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Acquisition Spree for Big Four

October 9, 2015

In my last article, I wrote about the move towards cloud-based accounting and how this change is supporting accountants to work more in a business and financial advisory role. In this article, I’m looking at the string of strategic acquisitions the Big Four have recently made, and what their push into parallel industries means for the accounting profession.

 

Buying relevance

 

It’s no secret that big four accounting firms Deloitte, PwC, EY, and KPMG have acquired a huge number of IT businesses over the last 18 months. In fact, industry experts are questioning the extent to which the four rival firms are transforming themselves into large technology houses.

Of course, big accounting firms pushing into parallel industries is nothing new; it happened with legal services years ago. Nonetheless, the recent push into IT is very significant as the Big Four are acutely aware that survival depends on their ability to reposition themselves for the digital era.

 

What’s the strategy?

 

First and foremost, the spate of tech purchases significantly improves the traditional work of accounting firms. The Big Four aren’t buying anything and everything for the sake of profit. Rather, they’re adding tech expertise to improve much of the work they already do. PwC’s multimillion dollar audit innovation hub, for example, has developed data mining systems that crunch 100 per cent of a company's transactions. The days of taking a random sample and extrapolating its results across the business are gone.

Deloitte, who employs approximately 1500 technology specialists in a total workforce of 6000, has been acquiring small technology groups aligned to key international vendors such as Google and German software giant SAP. Deloitte head of consulting, Robert Hillard, told The Australian Financial Review, "I have a real problem cleanly separating out technology from business transformation in consulting because every single job we do has technology embedded in it".

 

Diversifying services

 

Acquiring IT businesses at the cutting edge of their field also allows the Big Four to sell more services to corporate clients. As revenue is increasingly being driven by growth in advisory services, accounting firms are looking for new ways to sell services to larger corporate clients. The Big Four want to be able to solve any problem their client is experiencing, and purchasing a wide range of tech assets supports the development of those problem-solving skills in-house.

 

When KPMG bought Australian Microsoft partner Hands-On Systems in September this year, the company announced the acquisition would “develop and deliver innovative solutions and services to help clients address their most critical risk, performance and growth issues”. Significantly, that deal was KPMG’s ninth local acquisition in the past 18 months.

 

Eroding the boundaries

 

A consequence of the Big Four’s technology transformation is that accounting professionals can no longer regard themselves as belonging to an isolated discipline. New services are being created through the acquisition of innovative, cutting edge companies, and that means tech expertise is fast becoming a prerequisite for the best accounting jobs.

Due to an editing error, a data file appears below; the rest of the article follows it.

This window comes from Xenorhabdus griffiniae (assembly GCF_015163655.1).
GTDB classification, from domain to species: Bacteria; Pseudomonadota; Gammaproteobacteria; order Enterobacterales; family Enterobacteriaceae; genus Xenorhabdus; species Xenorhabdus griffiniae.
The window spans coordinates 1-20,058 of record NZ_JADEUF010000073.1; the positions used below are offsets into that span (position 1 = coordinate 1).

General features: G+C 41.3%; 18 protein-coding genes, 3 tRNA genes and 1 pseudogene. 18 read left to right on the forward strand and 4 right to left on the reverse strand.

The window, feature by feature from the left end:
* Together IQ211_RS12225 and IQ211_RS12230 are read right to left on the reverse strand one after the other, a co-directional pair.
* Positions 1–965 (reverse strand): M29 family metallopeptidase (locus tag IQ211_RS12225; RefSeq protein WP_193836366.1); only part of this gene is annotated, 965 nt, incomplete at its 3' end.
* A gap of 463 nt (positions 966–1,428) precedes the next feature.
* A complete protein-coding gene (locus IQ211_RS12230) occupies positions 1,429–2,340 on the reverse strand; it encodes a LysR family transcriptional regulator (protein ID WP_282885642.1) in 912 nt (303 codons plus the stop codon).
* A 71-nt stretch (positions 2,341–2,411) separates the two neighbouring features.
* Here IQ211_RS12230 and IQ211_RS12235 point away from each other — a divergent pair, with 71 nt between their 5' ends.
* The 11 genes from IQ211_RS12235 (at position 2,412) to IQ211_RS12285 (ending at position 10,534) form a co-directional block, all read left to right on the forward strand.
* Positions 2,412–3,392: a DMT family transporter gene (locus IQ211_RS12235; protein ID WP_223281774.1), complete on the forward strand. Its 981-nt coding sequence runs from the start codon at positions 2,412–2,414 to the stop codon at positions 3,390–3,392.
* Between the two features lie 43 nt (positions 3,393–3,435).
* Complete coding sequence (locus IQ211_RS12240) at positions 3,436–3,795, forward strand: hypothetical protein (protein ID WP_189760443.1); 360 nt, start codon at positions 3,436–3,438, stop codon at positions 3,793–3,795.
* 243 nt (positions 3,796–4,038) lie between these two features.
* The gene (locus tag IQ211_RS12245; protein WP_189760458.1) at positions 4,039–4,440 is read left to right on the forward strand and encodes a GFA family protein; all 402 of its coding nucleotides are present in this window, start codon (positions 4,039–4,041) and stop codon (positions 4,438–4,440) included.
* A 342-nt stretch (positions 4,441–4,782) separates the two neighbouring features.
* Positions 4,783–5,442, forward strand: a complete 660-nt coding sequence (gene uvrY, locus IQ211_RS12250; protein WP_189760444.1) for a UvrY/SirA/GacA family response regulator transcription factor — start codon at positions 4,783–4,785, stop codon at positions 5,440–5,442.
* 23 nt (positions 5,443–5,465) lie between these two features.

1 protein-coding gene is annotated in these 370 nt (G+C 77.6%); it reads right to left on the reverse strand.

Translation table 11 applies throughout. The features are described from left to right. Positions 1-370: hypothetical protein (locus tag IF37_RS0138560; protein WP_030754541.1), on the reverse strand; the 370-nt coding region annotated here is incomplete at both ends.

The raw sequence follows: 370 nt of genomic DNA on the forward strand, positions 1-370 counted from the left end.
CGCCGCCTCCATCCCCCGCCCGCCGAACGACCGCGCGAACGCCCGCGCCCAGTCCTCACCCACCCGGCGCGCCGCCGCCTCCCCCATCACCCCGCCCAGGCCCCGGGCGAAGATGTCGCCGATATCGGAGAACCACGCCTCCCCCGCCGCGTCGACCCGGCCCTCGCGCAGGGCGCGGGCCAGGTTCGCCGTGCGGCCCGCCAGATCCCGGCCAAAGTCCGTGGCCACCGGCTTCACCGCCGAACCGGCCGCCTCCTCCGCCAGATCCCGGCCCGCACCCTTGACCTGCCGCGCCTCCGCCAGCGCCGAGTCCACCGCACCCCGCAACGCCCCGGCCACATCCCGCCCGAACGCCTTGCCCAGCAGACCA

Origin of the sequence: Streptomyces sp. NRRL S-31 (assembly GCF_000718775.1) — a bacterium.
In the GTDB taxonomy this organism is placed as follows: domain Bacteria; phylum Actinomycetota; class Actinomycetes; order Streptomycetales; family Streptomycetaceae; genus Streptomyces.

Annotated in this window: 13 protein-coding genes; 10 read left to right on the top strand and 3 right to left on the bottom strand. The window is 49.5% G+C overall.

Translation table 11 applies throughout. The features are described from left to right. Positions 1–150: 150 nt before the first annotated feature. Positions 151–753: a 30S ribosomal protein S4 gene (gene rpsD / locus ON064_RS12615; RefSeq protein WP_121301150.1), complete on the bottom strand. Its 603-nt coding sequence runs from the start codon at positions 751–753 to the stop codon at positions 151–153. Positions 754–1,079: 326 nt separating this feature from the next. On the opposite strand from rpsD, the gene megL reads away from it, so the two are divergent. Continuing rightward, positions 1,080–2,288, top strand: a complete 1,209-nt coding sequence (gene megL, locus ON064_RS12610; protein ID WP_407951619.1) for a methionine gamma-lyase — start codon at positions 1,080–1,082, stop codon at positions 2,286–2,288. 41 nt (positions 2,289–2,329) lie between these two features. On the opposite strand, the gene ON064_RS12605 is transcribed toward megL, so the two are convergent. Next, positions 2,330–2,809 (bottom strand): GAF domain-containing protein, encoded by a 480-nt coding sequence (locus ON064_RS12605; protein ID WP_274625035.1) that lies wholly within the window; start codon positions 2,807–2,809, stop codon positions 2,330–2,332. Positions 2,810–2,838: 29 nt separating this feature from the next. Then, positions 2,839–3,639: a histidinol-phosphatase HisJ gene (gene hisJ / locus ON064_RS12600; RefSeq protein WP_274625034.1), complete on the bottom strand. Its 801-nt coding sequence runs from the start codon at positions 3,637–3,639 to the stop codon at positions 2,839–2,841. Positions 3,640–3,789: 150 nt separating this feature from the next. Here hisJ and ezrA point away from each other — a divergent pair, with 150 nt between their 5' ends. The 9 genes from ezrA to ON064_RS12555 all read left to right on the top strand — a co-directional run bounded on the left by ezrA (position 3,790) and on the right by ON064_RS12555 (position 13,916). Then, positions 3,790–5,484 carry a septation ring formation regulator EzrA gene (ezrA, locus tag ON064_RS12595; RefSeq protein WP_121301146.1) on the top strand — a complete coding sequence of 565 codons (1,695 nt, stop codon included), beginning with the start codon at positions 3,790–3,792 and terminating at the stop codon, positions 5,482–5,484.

Earlier this year, PwC Australia chief executive, Luke Sayers, said the firm would be increasingly putting science, technology, engineering, and maths “right at the heart” of its strategy. This doesn’t mean that accountants need to be able to write code, but it does mean the Big Four will be hiring more science, technology, and mathematics graduates in the future.

 

What’s the future look like?

 

In light of these changes, a Chartered Accountants Australia and New Zealand report released earlier this year titled, Future Proofing the Profession, forecast what the accounting and finance profession could look like in 2025. When it comes to protecting the interests of clients, the report also considered how well the profession actually understands these new value-creating services that will underpin employment in the near future.

 

The good news is that the report forecast increasing demand for accountants. Unsurprisingly though, it’ll be demand for a breed of accountants with an understanding of economics, IT, strategy, and business process improvement to provide the required expertise. Indicative of what’s still beyond the realm of computers, the report also predicts there’ll be high demand for accountants with social and emotional intelligence, communication skills, and global thinking.

 

It’s been said that of the companies on the Fortune 500 list today, less than one-quarter existed 25 years ago. It’s also estimated that 40 per cent of today’s major corporations will no longer be around in a decade. Innovation is king, and that’s exactly why the Big Four are stealthily acquiring IT businesses at a rapid rate.

Follow Ford Peterson on LinkedIn to keep up to date with all our posts. If you are actively looking for your next job, check out our Candidate Resource Centre which covers many areas from CV writing to guides for interview success.

 

 

Follow Ford Peterson on LinkedIn to keep up to date with all our posts. If you are actively looking for your next job, check out our Candidate Resource Centre which covers many areas from CV writing to guides for interview success.

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